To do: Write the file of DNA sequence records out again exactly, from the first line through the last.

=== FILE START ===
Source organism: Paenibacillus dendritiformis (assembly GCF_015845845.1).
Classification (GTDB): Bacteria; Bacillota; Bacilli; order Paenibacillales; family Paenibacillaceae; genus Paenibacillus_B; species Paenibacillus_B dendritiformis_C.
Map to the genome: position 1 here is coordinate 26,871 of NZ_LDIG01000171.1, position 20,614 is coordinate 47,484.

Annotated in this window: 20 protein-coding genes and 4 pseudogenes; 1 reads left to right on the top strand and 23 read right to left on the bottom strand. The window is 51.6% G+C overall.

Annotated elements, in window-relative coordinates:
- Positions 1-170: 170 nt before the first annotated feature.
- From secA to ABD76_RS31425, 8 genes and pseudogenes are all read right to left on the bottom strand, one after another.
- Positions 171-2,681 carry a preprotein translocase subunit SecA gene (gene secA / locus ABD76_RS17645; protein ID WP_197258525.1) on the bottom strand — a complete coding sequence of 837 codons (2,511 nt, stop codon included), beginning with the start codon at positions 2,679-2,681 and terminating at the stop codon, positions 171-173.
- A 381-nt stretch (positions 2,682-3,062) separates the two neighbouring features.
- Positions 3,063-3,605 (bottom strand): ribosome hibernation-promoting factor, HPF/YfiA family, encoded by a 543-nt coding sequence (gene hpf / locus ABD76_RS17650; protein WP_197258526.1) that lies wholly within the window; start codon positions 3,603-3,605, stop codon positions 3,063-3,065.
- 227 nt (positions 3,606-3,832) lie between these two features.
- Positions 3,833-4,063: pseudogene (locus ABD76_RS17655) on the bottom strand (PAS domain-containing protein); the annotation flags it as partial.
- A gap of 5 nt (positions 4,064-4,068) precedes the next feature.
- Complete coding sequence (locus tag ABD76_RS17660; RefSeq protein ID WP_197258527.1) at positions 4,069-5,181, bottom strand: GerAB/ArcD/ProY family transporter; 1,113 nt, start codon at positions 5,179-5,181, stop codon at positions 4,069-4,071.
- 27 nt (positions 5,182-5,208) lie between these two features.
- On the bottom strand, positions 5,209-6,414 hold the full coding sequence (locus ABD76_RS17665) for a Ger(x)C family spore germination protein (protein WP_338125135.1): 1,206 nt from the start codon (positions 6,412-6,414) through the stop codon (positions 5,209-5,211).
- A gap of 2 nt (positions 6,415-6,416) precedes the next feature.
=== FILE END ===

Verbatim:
Source organism: Paenibacillus dendritiformis (assembly GCF_015845845.1).
Classification (GTDB): Bacteria; Bacillota; Bacilli; order Paenibacillales; family Paenibacillaceae; genus Paenibacillus_B; species Paenibacillus_B dendritiformis_C.
Map to the genome: position 1 here is coordinate 26,871 of NZ_LDIG01000171.1, position 20,614 is coordinate 47,484.

Annotated in this window: 20 protein-coding genes and 4 pseudogenes; 1 reads left to right on the top strand and 23 read right to left on the bottom strand. The window is 51.6% G+C overall.

Annotated elements, in window-relative coordinates:
- Positions 1-170: 170 nt before the first annotated feature.
- From secA to ABD76_RS31425, 8 genes and pseudogenes are all read right to left on the bottom strand, one after another.
- Positions 171-2,681 carry a preprotein translocase subunit SecA gene (gene secA / locus ABD76_RS17645; protein ID WP_197258525.1) on the bottom strand — a complete coding sequence of 837 codons (2,511 nt, stop codon included), beginning with the start codon at positions 2,679-2,681 and terminating at the stop codon, positions 171-173.
- A 381-nt stretch (positions 2,682-3,062) separates the two neighbouring features.
- Positions 3,063-3,605 (bottom strand): ribosome hibernation-promoting factor, HPF/YfiA family, encoded by a 543-nt coding sequence (gene hpf / locus ABD76_RS17650; protein WP_197258526.1) that lies wholly within the window; start codon positions 3,603-3,605, stop codon positions 3,063-3,065.
- 227 nt (positions 3,606-3,832) lie between these two features.
- Positions 3,833-4,063: pseudogene (locus ABD76_RS17655) on the bottom strand (PAS domain-containing protein); the annotation flags it as partial.
- A gap of 5 nt (positions 4,064-4,068) precedes the next feature.
- Complete coding sequence (locus tag ABD76_RS17660; RefSeq protein ID WP_197258527.1) at positions 4,069-5,181, bottom strand: GerAB/ArcD/ProY family transporter; 1,113 nt, start codon at positions 5,179-5,181, stop codon at positions 4,069-4,071.
- 27 nt (positions 5,182-5,208) lie between these two features.
- On the bottom strand, positions 5,209-6,414 hold the full coding sequence (locus ABD76_RS17665) for a Ger(x)C family spore germination protein (protein WP_338125135.1): 1,206 nt from the start codon (positions 6,412-6,414) through the stop codon (positions 5,209-5,211).
- A gap of 2 nt (positions 6,415-6,416) precedes the next feature.